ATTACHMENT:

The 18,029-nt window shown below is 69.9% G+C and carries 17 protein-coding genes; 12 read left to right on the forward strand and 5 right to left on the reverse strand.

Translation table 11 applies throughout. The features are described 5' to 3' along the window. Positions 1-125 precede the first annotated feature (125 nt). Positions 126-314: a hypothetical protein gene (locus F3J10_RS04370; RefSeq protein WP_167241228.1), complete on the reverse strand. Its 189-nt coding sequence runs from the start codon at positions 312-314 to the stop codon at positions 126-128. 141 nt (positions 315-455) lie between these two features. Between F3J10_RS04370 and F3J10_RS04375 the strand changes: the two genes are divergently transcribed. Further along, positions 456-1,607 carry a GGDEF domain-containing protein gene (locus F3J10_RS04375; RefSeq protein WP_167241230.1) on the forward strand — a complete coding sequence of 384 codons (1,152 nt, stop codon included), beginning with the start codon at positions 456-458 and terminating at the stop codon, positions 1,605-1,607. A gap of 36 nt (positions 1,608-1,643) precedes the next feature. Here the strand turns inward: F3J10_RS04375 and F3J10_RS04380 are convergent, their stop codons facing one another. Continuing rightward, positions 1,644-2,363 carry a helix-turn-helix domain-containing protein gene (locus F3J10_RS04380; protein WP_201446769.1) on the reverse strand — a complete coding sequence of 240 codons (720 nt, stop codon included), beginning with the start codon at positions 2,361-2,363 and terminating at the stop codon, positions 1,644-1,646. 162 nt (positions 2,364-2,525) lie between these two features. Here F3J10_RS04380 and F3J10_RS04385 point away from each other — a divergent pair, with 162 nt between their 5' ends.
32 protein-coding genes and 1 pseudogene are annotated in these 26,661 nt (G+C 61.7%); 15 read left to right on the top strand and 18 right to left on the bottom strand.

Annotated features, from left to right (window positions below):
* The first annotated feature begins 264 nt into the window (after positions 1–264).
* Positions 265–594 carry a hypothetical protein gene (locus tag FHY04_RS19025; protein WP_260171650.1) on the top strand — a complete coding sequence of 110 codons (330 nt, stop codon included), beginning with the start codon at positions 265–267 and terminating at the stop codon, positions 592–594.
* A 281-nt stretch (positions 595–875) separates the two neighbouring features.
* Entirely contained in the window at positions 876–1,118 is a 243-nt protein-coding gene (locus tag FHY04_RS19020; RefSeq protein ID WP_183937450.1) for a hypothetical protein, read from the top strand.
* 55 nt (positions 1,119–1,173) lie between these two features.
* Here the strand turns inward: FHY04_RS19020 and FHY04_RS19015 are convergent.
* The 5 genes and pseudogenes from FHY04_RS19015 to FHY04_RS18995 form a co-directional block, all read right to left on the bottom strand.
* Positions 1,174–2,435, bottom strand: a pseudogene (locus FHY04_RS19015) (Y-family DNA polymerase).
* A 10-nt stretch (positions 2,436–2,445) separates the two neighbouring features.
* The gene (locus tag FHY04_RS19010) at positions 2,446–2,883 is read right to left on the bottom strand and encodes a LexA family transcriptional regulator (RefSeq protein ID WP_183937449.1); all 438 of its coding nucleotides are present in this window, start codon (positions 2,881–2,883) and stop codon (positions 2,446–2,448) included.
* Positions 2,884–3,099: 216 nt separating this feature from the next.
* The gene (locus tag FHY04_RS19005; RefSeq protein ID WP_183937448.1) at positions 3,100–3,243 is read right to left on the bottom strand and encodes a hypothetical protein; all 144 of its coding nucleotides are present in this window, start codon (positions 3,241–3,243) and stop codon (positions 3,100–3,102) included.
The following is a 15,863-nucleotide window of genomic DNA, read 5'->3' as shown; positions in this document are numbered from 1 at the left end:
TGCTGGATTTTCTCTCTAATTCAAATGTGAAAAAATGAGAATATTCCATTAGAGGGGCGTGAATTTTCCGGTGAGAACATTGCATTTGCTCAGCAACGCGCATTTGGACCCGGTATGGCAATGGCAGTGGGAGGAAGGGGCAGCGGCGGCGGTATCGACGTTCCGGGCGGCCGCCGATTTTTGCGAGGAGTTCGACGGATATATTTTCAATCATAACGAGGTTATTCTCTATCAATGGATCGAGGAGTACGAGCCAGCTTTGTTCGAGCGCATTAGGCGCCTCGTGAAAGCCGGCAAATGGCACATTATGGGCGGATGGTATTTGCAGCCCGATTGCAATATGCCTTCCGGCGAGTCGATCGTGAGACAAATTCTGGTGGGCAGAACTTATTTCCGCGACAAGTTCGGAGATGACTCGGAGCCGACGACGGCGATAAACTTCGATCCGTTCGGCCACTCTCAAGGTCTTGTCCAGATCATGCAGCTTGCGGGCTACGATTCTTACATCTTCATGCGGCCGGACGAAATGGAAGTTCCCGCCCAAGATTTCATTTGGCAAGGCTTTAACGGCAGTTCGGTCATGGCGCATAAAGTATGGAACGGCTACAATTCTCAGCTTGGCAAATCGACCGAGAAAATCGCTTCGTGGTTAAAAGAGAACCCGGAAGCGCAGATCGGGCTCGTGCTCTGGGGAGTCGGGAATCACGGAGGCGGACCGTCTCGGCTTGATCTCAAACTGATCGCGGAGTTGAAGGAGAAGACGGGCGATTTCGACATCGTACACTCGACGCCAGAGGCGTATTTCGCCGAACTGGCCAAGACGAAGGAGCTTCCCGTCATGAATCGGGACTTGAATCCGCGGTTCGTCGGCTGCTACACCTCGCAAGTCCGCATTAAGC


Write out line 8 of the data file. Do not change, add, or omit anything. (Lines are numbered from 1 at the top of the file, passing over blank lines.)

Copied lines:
* Entirely contained in the window at positions 876–1,118 is a 243-nt protein-coding gene (locus tag FHY04_RS19020; RefSeq protein ID WP_183937450.1) for a hypothetical protein, read from the top strand.